This is how much of your life air pollution is stealing from you based on where you live

Nowhere to escape.
Nowhere to escape.
Image: AP Photo/Andy Wong
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Air pollution is the single largest environmental health risk humans face, according to the World Health Organization, but what does that mean for you? Researchers have put together a map based on new findings that show, depending on where you live, how many years of life that gritty air is stealing.

In China, the “airpocalypse” is shortening the Chinese lifespan by more than three years, while in India, air pollution can cut a person’s lifespan by four years on average (and nearly a decade for someone in the capital New Delhi). Things aren’t looking good for the US either, if you live in California.

In a peer-reviewed study, published on Sept. 11 in US-based Proceedings of the National Academy of Sciences journal, a global team of scientists from the US, Israel and China examined pollution data from 154 Chinese cities 1982 to 2012 and compared it with mortality data covering 78 million people from 2004 to 2012. They found a strong link between reduced life expectancy and air pollution, as measured by PM10, a form of particulate matter that can lodge deep in lungs and cause respiratory disease.

The scientists drew on the effects of China’s well-intentioned Huai River Policy, under which the government has since the 1950s provided free coal for indoor heating in winter to households in cities north of the Huai River, to gauge the impact of sustained exposure to air pollution. Because of the the policy, northern and southern Chinese cities have had quite different levels of particulate matter concentration over time, and the country’s restricted migration policies helped isolate the effects of this.

In the north, PM10 reached some five times the WHO recommended safe limit (20 micrograms per cubic meter of air, µg/m³). Compared to the south, the concentration in northern areas, which includes capital Beijing, was around 50% higher. Controlling for other life-reducing behaviors, such as smoking, researchers found that led to an average reduction in life expectancy of 3.1 years due to cardiorespiratory diseases, such as lung cancer.

The scientists concluded that life expectancy is reduced by about seven months with every additional 10µg/m³ of PM10 in the air. “The results greatly strengthen the case that long-term exposure to particulates air pollution causes substantial reductions in life expectancy,” said Michael Greenstone, an author of the paper and director of the Energy Policy Institute (EPIC) at the University of Chicago.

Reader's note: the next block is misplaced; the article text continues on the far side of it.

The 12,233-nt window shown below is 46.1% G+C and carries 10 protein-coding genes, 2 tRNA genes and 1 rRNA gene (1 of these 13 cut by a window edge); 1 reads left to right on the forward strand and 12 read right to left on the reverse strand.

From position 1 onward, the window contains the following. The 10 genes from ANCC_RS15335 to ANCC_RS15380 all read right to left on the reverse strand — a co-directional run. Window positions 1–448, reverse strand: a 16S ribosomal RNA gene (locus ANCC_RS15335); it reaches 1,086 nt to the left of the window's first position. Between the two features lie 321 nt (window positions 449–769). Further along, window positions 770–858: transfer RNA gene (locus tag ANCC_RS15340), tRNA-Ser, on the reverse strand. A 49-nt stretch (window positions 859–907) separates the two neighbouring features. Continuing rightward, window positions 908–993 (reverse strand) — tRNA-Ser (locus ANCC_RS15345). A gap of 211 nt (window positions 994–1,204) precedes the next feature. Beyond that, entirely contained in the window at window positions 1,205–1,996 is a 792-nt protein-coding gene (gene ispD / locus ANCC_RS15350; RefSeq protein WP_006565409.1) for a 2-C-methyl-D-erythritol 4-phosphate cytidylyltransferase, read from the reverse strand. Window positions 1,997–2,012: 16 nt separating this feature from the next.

Using the metric, Greenstone and his colleagues at the institute developed the Air Quality-Life Index (AQLI), a tool that shows how much longer people in different countries would live if the local air quality met the WHO standard for another kind of fine particular matter, PM2.5, viewed as even more hazardous, and now a global indicator for air pollution. (The researchers estimate that an additional increase of 10 μg/m3 of PM2.5 shortens lifespan of around one year, compared with seven months for PM10.)

According to the AQLI, even in developed countries like the US, increased PM 2.5 concentration levels are shortening lifespan in New York by one month and in Los Angeles by eight months. Pollution estimates for the AQLI will be updated annually, Greenstone told Quartz.

The new findings are in line with a study in 2013 that concluded that life expectancy was about 5.5 years lower (pdf) in the Chinese cities covered by the Huai River Policy, according to Avraham Ebenstein, an author of both studies and lecturer in the environmental economics department at the Hebrew University of Jerusalem. The reduced number of years lost in the newer study could be a sign of improving air quality, noted the researchers of the 2017 study. China has been investing heavily in renewable energy and switching out fossil fuels, including by subsidizing electric vehicles and punishing firms that violate air pollution laws.

Greenstone told Quartz via email that pollution may also “have affected people’s well being while they are alive in important ways that are not captured by the study,” such as through rates of sickness, or affecting education and earnings as an adult.